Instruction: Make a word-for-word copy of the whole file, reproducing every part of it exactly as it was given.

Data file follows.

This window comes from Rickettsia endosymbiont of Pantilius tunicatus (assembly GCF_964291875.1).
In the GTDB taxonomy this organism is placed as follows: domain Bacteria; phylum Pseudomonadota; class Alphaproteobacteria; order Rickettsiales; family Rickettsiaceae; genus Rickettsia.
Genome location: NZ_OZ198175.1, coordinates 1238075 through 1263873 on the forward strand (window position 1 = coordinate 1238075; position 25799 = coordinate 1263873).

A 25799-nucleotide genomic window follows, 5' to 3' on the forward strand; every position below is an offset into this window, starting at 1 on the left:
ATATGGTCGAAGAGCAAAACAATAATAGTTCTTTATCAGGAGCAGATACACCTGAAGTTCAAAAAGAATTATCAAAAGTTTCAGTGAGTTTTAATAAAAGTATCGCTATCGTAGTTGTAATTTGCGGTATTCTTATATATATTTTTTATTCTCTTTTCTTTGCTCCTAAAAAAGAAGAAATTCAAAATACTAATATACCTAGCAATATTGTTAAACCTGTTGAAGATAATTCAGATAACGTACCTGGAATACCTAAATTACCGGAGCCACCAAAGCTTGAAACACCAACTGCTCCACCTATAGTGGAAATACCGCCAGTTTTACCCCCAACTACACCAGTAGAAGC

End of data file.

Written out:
This window comes from Rickettsia endosymbiont of Pantilius tunicatus (assembly GCF_964291875.1).
In the GTDB taxonomy this organism is placed as follows: domain Bacteria; phylum Pseudomonadota; class Alphaproteobacteria; order Rickettsiales; family Rickettsiaceae; genus Rickettsia.
Genome location: NZ_OZ198175.1, coordinates 1238075 through 1263873 on the forward strand (window position 1 = coordinate 1238075; position 25799 = coordinate 1263873).

A 25799-nucleotide genomic window follows, 5' to 3' on the forward strand; every position below is an offset into this window, starting at 1 on the left:
ATATGGTCGAAGAGCAAAACAATAATAGTTCTTTATCAGGAGCAGATACACCTGAAGTTCAAAAAGAATTATCAAAAGTTTCAGTGAGTTTTAATAAAAGTATCGCTATCGTAGTTGTAATTTGCGGTATTCTTATATATATTTTTTATTCTCTTTTCTTTGCTCCTAAAAAAGAAGAAATTCAAAATACTAATATACCTAGCAATATTGTTAAACCTGTTGAAGATAATTCAGATAACGTACCTGGAATACCTAAATTACCGGAGCCACCAAAGCTTGAAACACCAACTGCTCCACCTATAGTGGAAATACCGCCAGTTTTACCCCCAACTACACCAGTAGAAGC